Gentoo Forums
Gentoo Forums
Gentoo Forums
Quick Search: in
[resolved] Handbook: why not unmount sys before reboot?
View unanswered posts
View posts from last 24 hours

 
Reply to topic    Gentoo Forums Forum Index Installing Gentoo
View previous topic :: View next topic  
Author Message
dcljr
Tux's lil' helper
Tux's lil' helper


Joined: 20 Aug 2005
Posts: 139
Location: Austin, TX

PostPosted: Tue Aug 05, 2014 11:56 am    Post subject: [resolved] Handbook: why not unmount sys before reboot? Reply with quote

In the Handbook (both AMD64 and x86 versions), after configuring the bootloader and before rebooting, we see:
Code:
# exit
cdimage ~# cd
cdimage ~# umount -l /mnt/gentoo/dev{/shm,/pts,}
cdimage ~# umount -l /mnt/gentoo{/boot,/proc,}
cdimage ~# reboot

Why isn't mnt/gentoo/sys included here? That is, why not
Code:
cdimage ~# umount -l /mnt/gentoo{/boot,/proc,/sys,}

for the second umount command?

After all, it was mounted at the "Chrooting" step (just before the actual chroot command):
Code:
# mount -t proc proc /mnt/gentoo/proc
# mount --rbind /sys /mnt/gentoo/sys
# mount --rbind /dev /mnt/gentoo/dev


I ask mainly because I prefer to install new Gentoo systems (working on my 4th at the moment) "a little at a time" from within a current running Gentoo system, not "all at once" using an installation CD. So often I will be unmounting the /mnt/gentoo stuff and then not rebooting (until much later).

In fact, specifically what I've been doing on this latest installation (each time I'm ready to "pause" in the process to do something more interesting) is:
Code:
(chroot) ~ # exit
~ # cd
~ # umount -l /mnt/gentoo/dev{/shm,/pts,}
~ # umount -l /mnt/gentoo/{boot,proc,sys}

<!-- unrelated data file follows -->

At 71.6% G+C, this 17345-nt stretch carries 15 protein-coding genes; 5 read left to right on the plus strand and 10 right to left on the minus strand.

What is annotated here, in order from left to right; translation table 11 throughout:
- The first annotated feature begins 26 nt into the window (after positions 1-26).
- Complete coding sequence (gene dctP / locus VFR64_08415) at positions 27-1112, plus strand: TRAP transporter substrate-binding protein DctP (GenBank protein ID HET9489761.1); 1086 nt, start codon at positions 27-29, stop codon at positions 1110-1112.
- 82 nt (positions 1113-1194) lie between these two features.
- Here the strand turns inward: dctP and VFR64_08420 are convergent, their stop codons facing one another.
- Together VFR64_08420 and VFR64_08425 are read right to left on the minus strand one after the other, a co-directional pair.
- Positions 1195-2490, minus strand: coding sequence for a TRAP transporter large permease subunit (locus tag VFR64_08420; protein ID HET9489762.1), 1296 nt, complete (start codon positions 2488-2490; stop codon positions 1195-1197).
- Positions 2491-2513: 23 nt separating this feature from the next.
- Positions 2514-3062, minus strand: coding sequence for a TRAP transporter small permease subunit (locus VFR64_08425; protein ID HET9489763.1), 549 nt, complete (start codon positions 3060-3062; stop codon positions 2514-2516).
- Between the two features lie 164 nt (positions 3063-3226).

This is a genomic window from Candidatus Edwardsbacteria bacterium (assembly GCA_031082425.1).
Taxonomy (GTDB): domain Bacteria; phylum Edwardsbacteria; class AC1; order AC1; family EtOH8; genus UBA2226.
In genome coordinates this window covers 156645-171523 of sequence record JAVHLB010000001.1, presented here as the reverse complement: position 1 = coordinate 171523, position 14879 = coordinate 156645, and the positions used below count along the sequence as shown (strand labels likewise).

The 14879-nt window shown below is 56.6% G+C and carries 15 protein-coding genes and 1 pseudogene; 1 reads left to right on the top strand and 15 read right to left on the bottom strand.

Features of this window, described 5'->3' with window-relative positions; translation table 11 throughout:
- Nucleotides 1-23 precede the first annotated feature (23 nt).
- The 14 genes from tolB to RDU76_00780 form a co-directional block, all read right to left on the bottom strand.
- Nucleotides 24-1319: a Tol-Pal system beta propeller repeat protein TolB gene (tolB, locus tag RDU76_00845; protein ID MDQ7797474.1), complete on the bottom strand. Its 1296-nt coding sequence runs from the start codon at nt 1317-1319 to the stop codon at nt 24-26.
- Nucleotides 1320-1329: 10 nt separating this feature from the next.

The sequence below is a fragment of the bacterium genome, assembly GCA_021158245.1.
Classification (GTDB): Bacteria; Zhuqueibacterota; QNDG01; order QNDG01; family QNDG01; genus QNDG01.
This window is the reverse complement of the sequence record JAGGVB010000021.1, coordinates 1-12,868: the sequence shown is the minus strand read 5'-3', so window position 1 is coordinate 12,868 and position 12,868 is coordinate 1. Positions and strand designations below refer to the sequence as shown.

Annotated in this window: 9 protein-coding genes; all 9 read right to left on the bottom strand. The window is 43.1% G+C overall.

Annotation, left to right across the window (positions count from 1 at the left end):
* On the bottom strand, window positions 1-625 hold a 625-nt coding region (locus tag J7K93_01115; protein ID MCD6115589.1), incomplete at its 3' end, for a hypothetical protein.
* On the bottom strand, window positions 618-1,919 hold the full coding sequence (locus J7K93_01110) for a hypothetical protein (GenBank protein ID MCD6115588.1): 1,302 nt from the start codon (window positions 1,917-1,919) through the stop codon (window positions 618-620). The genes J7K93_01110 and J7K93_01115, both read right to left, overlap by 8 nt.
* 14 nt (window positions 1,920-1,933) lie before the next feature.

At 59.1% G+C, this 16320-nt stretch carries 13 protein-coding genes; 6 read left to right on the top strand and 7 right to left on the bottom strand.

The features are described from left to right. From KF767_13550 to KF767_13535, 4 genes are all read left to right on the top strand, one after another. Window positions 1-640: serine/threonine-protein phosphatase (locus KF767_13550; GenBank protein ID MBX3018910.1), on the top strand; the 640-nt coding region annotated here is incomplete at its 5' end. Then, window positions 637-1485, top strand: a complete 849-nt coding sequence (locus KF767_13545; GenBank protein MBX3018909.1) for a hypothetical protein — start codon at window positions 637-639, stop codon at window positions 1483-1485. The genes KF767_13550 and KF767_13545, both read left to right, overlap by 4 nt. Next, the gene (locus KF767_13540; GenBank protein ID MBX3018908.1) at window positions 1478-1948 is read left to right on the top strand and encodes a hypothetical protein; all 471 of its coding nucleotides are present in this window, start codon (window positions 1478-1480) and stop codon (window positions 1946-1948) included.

~ # umount /mnt/gentoo
~ # exit

Which just exits the X terminal I'm working in. Anything wrong with that?

Anyway, so why doesn't the Handbook tell users to unmount /mnt/gentoo/sys?


Last edited by dcljr on Fri Aug 29, 2014 4:32 am; edited 1 time in total
Back to top
View user's profile Send private message
Oniryczny
Guru
Guru


Joined: 01 Dec 2011
Posts: 388
Location: Poland

PostPosted: Tue Aug 05, 2014 12:04 pm    Post subject: Reply with quote

Code:

~ # umount -l /mnt/gentoo/{boot,proc,sys}

umounts:
/mnt/gentoo/boot
/mnt/gentoo/proc
/mnt/gentoo/sys
;)
_________________
cogito ergo sum
Back to top
View user's profile Send private message
DONAHUE
Watchman
Watchman


Joined: 09 Dec 2006
Posts: 7550
Location: Goose Creek SC

PostPosted: Tue Aug 05, 2014 2:43 pm    Post subject: Reply with quote

Which just exits the X terminal I'm working in. Anything wrong with that? No.
Anyway, so why doesn't the Handbook tell users to unmount /mnt/gentoo/sys? A Good Question, suggest filing a bug.
_________________
Defund the FCC.
Back to top
View user's profile Send private message
krinn
Watchman
Watchman


Joined: 02 May 2003
Posts: 7071

PostPosted: Tue Aug 05, 2014 3:14 pm    Post subject: Reply with quote

Well i don't read the handbook if anyone file a bug, ask to correct the only thing that seems stupid :
umount -l /mnt/gentoo/boot

As this might damage boot. Nobody should lazy umount boot that hold real datas (kernel, grub... some hdd or controller may have not flush datas to disk yet).

And proc sys and dev, nobody cares about them anyway. So umount them with a hammer or not umounting them change nothing.
Back to top
View user's profile Send private message
Hu
Moderator
Moderator


Joined: 06 Mar 2007
Posts: 13830

PostPosted: Wed Aug 06, 2014 1:31 am    Post subject: Reply with quote

I agree with krinn. If you use a lazy unmount on a filesystem backed by real storage, you need to wait for the unmount to complete before you reboot. The unmount will begin when the filesystem is unused. If you have processes with open files or directories on that filesystem, then the filesystem does not become unused until those processes release the descriptors. Lazy unmount can be used freely for NFS and virtual filesystems. For real filesystems, it should be used only if you know exactly why you need a lazy unmount instead of an eager unmount.
Back to top
View user's profile Send private message
dcljr
Tux's lil' helper
Tux's lil' helper


Joined: 20 Aug 2005
Posts: 139
Location: Austin, TX